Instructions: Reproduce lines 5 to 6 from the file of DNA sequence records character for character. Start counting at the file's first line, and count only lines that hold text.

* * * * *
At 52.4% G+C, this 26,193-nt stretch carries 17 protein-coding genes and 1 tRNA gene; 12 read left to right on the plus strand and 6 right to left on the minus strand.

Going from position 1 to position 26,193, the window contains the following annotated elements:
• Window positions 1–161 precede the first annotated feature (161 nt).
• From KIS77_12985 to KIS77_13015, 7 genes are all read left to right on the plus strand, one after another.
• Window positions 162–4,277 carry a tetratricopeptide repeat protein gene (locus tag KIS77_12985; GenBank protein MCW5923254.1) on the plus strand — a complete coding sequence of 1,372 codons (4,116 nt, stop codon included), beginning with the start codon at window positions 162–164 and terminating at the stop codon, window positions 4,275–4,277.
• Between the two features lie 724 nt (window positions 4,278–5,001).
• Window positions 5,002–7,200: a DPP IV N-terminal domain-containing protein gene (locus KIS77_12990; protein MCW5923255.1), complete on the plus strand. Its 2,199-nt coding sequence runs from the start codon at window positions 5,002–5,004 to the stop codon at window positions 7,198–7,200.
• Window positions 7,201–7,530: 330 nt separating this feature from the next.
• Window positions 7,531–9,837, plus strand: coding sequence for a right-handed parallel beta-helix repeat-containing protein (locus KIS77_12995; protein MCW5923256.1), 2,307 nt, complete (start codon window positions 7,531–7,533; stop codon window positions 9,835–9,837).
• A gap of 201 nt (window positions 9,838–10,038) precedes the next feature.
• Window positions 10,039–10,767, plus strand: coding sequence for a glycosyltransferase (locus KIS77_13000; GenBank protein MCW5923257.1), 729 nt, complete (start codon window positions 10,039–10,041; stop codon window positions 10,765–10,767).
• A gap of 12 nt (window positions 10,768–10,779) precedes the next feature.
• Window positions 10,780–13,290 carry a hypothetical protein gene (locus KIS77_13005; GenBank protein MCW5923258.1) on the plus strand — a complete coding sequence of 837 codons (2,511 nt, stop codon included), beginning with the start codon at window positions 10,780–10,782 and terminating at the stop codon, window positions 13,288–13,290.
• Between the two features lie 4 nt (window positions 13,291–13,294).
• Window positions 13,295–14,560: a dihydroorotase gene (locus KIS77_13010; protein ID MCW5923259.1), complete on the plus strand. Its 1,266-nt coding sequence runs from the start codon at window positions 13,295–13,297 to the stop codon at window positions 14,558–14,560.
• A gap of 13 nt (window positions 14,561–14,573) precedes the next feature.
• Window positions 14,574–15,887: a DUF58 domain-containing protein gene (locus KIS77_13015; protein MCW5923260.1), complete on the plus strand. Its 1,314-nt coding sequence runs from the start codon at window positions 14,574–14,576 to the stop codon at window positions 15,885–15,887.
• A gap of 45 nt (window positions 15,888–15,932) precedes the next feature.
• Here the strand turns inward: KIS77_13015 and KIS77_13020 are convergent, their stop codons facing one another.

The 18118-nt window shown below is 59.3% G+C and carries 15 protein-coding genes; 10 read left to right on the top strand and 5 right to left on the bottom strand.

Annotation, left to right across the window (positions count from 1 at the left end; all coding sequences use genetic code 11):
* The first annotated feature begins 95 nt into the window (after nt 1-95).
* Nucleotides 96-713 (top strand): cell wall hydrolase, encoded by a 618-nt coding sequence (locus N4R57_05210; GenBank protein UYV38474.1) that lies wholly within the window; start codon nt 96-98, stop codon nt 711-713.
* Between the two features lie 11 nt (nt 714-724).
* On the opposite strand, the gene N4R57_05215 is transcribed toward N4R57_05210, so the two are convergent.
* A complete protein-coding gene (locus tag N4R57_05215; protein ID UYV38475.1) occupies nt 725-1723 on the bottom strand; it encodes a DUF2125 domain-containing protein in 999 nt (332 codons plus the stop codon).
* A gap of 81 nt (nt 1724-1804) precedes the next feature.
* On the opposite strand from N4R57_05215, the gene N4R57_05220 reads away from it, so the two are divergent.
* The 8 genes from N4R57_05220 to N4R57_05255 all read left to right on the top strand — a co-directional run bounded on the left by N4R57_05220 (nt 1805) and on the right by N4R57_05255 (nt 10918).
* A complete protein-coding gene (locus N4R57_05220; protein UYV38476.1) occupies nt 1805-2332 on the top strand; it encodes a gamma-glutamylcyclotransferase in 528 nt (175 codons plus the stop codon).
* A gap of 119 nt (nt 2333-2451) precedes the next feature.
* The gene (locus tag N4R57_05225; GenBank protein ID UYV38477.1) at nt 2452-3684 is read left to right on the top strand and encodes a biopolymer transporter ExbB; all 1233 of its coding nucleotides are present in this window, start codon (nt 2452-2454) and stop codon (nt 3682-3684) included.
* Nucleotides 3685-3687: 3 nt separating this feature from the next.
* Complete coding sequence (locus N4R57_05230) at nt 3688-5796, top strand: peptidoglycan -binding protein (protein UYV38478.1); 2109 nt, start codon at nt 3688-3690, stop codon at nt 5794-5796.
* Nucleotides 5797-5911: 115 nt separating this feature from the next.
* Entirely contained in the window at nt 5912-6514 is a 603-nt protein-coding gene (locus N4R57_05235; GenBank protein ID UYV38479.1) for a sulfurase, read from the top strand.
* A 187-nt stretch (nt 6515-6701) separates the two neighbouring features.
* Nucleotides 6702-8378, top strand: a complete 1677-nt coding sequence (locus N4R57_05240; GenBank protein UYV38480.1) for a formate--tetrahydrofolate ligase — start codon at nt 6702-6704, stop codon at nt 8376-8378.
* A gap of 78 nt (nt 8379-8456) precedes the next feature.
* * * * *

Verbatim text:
• Window positions 162–4,277 carry a tetratricopeptide repeat protein gene (locus tag KIS77_12985; GenBank protein MCW5923254.1) on the plus strand — a complete coding sequence of 1,372 codons (4,116 nt, stop codon included), beginning with the start codon at window positions 162–164 and terminating at the stop codon, window positions 4,275–4,277.
• Between the two features lie 724 nt (window positions 4,278–5,001).